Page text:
husbandry, P. O. Box 1000, Ft. Worth,
Texas, has been designated by the
Bureau of Animal Industry to assist
the farmers in the south and southeast
who want to make purchases.
Recent reports from Mr. Walker
state that good Shorthorn, Angus and
Hereford heifers and young cows
weighing from 550 to 750 pounds can be
had for 6 1-2 to 7 cents per pound, f. o.
b. Fort Worth, Texas.
The freight rates from Ft. Worth to
South Carolina points are a little less
than $1 per 100 pounds, making a 'car
f 20,000 pounds cost approximately
$200 as freight.
If your county contemplates the pur
.hase of several cars of these cattle,
Lhe best plan seems to be to have all
parties desiring cattle pool the money
in one bank and select a man, with his
expenses paid, to represent the parties
wanting catt-e, to go and help make
A representative of this division will
)e available to go this week. You have
several days to get. the matter before
your farmers and make arrangements
to go. This will be the only trip that a
representative of this division could
make, and we hope that you can ar
range to have an order by that time if
you contemplate getting any of this
.attle into your county.
Yours very truly.
V. W. Lewis,
Leader Animal Husbandman Extension.
Approved: W. W. Long, Director.
Parties interested in this matter
should confer with Clemson College or
T. A. Bowen, County Agent, Pickens,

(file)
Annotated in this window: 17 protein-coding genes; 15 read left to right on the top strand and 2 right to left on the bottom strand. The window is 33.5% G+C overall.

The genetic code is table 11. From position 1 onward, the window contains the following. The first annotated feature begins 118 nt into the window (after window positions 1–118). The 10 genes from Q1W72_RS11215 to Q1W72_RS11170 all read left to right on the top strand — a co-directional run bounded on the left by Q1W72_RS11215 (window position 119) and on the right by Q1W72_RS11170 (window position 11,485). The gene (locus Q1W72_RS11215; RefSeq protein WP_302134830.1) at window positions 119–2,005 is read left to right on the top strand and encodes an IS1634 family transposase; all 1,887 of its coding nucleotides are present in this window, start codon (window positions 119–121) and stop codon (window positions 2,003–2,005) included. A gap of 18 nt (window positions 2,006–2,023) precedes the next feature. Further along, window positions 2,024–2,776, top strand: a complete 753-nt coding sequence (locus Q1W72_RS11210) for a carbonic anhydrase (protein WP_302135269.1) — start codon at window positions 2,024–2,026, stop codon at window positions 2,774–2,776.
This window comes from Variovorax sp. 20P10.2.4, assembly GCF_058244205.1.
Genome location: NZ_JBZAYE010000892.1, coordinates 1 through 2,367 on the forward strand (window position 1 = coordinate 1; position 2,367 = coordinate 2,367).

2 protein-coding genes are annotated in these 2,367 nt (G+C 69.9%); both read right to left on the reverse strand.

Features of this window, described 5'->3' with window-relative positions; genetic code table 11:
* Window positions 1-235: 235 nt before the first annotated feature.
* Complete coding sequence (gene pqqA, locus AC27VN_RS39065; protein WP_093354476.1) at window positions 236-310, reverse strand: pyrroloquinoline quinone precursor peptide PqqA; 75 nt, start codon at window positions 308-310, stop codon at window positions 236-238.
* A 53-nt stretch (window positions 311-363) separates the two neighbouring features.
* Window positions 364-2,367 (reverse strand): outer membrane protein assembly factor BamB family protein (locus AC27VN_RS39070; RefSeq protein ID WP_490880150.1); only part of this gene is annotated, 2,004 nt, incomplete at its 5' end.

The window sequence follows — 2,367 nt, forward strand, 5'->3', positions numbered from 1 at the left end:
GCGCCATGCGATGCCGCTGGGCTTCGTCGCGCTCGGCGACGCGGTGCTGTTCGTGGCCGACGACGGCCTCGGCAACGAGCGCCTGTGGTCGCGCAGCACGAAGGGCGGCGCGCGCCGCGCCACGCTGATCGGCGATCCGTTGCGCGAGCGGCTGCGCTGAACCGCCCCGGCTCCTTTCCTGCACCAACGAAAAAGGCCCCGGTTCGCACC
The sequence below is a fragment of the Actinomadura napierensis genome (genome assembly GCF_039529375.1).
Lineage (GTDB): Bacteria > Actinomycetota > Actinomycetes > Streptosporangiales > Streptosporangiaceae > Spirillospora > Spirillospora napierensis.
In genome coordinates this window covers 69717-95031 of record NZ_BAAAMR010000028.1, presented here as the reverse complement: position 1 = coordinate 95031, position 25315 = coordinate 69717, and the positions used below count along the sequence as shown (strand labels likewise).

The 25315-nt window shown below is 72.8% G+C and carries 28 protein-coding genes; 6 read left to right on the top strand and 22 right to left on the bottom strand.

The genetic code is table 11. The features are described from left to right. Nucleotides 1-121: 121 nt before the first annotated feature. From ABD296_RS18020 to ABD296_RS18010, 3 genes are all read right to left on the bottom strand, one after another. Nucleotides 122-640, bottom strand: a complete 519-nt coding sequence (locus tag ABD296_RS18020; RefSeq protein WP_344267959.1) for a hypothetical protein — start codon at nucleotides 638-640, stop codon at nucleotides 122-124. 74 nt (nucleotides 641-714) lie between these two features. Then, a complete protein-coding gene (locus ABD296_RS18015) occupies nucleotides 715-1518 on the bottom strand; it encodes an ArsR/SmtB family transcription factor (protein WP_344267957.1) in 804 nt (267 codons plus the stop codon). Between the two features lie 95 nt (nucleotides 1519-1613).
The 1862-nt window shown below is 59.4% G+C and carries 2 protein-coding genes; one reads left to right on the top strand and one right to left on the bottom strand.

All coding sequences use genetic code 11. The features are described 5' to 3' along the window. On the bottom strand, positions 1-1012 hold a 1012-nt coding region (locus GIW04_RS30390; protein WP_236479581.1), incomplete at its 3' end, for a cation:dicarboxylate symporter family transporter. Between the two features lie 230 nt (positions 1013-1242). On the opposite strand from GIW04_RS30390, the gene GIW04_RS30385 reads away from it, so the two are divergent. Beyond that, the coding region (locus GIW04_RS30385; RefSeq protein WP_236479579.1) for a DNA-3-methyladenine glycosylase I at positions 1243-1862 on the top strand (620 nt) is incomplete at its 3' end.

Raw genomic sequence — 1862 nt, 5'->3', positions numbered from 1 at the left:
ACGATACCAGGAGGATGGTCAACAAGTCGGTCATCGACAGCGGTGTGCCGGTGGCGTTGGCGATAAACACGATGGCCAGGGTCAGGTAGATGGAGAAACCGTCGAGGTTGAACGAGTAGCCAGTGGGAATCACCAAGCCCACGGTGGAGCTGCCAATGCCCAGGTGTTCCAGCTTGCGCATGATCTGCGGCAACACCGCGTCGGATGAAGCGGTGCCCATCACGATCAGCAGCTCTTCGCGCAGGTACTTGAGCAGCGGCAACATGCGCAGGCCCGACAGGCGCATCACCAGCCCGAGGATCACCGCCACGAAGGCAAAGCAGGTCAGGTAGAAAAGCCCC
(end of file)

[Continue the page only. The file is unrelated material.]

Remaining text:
Lieut. Mobley Succumbs to Flu.
Gloom was cast over* Easley
whet the news was receivi-d of
the death from Spanish influen
za of Lieut. H. Gansen Mubley.
News of the young officers (eath
was brought by a telegram to
his wife who wvas ill at the home
of her parents in Easley with
the same disease that proved
fatal to her husband. Lieut.
Mobiley had beeni in training at
Fort Sill, Okld. for some months
past and Mrs. Mobley was with
him until the early part of last
week when she left for Easley
after her husbAnd had received
orders to go overseas. A few
days later' Lieut. Mobley left for
a port of embarkation but was
stricken with: -influenza while
en route and was taken off the
train at St. Louis. Mrs. Mobley
first learned of his illness through
a message from the surgeon at
the hospital but was unable to
go to her husband as she had
also developed the Influenza.
Mrs. Mobley, who before her
marriage last December was
Miss Eva Wyatt and one of the
most accomplished and popular
young ladies of Easley, has the
sympathy of the entire town in